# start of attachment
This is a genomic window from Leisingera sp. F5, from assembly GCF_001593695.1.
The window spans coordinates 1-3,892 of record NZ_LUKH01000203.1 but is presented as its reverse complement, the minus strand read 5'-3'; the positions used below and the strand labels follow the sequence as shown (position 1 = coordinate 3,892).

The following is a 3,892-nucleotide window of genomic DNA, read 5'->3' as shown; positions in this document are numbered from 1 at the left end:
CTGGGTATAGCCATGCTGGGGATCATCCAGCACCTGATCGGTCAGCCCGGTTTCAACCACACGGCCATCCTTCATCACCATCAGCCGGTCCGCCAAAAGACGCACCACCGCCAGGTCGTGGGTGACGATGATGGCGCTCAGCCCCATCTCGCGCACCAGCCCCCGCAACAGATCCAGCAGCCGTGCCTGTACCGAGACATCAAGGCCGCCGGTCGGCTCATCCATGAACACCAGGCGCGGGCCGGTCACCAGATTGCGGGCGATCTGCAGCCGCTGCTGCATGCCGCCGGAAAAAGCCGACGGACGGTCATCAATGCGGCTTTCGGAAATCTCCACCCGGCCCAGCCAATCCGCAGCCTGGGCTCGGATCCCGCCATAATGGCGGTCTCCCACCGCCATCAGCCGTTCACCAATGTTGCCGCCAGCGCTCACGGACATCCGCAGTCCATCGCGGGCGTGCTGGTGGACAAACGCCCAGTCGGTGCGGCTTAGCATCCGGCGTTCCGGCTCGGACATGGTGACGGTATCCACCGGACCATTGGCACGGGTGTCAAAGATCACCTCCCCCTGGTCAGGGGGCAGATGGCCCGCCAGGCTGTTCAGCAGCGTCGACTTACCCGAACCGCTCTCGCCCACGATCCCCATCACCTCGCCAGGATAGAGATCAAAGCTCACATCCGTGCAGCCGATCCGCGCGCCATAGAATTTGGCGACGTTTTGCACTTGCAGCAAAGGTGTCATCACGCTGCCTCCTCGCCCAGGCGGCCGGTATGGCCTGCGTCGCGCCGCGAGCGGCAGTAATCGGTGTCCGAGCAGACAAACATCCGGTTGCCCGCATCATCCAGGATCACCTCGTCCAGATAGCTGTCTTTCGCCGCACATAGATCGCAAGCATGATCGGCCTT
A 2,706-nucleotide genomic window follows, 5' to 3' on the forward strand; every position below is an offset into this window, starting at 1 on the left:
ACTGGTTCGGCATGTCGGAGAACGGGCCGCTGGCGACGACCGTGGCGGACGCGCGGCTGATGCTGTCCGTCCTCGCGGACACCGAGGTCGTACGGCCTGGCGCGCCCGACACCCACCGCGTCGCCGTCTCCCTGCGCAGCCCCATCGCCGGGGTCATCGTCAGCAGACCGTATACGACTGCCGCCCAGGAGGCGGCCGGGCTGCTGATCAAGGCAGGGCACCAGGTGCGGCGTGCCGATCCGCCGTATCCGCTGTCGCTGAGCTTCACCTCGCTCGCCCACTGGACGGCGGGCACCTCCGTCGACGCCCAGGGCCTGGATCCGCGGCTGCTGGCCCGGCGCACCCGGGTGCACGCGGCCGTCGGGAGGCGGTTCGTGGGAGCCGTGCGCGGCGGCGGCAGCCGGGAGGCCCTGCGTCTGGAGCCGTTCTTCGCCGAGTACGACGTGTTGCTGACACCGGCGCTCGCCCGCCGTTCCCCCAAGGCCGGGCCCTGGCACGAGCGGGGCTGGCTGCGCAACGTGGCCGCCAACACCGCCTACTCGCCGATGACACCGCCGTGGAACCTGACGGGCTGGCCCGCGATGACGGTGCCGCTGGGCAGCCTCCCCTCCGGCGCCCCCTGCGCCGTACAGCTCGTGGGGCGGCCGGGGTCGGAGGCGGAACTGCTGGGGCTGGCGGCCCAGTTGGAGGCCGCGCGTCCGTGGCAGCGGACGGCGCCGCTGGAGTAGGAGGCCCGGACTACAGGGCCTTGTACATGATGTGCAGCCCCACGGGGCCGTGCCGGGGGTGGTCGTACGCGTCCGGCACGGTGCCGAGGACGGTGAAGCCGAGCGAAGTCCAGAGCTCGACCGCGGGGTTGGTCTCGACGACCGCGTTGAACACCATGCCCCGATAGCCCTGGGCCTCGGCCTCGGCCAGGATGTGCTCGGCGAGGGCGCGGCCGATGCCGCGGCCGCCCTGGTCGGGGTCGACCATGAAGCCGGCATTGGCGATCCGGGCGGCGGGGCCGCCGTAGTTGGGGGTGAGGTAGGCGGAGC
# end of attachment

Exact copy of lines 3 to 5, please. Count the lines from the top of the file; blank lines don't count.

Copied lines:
The following is a 3,892-nucleotide window of genomic DNA, read 5'->3' as shown; positions in this document are numbered from 1 at the left end:
CTGGGTATAGCCATGCTGGGGATCATCCAGCACCTGATCGGTCAGCCCGGTTTCAACCACACGGCCATCCTTCATCACCATCAGCCGGTCCGCCAAAAGACGCACCACCGCCAGGTCGTGGGTGACGATGATGGCGCTCAGCCCCATCTCGCGCACCAGCCCCCGCAACAGATCCAGCAGCCGTGCCTGTACCGAGACATCAAGGCCGCCGGTCGGCTCATCCATGAACACCAGGCGCGGGCCGGTCACCAGATTGCGGGCGATCTGCAGCCGCTGCTGCATGCCGCCGGAAAAAGCCGACGGACGGTCATCAATGCGGCTTTCGGAAATCTCCACCCGGCCCAGCCAATCCGCAGCCTGGGCTCGGATCCCGCCATAATGGCGGTCTCCCACCGCCATCAGCCGTTCACCAATGTTGCCGCCAGCGCTCACGGACATCCGCAGTCCATCGCGGGCGTGCTGGTGGACAAACGCCCAGTCGGTGCGGCTTAGCATCCGGCGTTCCGGCTCGGACATGGTGACGGTATCCACCGGACCATTGGCACGGGTGTCAAAGATCACCTCCCCCTGGTCAGGGGGCAGATGGCCCGCCAGGCTGTTCAGCAGCGTCGACTTACCCGAACCGCTCTCGCCCACGATCCCCATCACCTCGCCAGGATAGAGATCAAAGCTCACATCCGTGCAGCCGATCCGCGCGCCATAGAATTTGGCGACGTTTTGCACTTGCAGCAAAGGTGTCATCACGCTGCCTCCTCGCCCAGGCGGCCGGTATGGCCTGCGTCGCGCCGCGAGCGGCAGTAATCGGTGTCCGAGCAGACAAACATCCGGTTGCCCGCATCATCCAGGATCACCTCGTCCAGATAGCTGTCTTTCGCCGCACATAGATCGCAAGCATGATCGGCCTT
A 2,706-nucleotide genomic window follows, 5' to 3' on the forward strand; every position below is an offset into this window, starting at 1 on the left: